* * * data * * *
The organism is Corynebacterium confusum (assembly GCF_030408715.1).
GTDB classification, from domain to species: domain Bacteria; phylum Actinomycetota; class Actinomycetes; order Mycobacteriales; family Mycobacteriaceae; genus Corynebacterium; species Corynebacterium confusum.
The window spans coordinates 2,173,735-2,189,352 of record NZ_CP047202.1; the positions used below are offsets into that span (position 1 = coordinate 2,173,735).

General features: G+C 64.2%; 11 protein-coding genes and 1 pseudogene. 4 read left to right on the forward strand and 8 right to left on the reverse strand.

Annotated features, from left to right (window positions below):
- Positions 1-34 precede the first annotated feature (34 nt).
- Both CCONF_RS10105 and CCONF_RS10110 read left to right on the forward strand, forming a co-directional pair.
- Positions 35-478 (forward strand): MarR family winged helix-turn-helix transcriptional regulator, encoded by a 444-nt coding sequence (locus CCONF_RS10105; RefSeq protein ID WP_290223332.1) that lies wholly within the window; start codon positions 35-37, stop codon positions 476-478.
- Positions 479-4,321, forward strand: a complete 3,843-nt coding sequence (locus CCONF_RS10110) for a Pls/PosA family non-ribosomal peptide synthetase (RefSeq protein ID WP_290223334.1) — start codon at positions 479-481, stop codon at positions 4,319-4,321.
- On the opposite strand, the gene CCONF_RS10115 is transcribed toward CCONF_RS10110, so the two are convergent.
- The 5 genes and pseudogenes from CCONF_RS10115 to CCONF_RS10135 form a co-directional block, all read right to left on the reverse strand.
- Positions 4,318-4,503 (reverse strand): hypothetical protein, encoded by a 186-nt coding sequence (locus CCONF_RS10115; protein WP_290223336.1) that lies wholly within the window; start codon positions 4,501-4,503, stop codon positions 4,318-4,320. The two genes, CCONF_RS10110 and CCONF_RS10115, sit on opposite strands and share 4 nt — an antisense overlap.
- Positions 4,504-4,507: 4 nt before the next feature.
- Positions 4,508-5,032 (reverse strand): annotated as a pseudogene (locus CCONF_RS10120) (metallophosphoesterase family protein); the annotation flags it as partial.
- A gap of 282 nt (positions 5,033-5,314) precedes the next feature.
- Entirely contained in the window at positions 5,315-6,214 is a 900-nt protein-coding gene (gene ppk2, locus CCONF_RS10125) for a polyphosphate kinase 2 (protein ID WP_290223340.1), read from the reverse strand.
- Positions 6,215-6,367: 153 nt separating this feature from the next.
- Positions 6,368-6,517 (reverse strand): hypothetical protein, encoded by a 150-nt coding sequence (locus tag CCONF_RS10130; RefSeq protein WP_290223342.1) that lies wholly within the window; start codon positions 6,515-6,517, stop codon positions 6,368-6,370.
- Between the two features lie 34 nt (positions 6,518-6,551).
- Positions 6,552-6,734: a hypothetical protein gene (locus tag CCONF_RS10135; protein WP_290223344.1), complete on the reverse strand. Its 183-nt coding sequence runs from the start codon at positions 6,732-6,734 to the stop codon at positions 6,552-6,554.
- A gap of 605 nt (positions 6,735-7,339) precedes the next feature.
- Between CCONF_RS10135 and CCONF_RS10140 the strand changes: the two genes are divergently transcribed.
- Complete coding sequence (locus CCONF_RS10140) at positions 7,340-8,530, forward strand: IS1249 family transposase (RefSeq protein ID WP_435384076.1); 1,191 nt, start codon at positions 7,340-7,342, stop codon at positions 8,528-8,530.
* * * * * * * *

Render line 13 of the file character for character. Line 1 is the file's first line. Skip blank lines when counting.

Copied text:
- Positions 4,504-4,507: 4 nt before the next feature.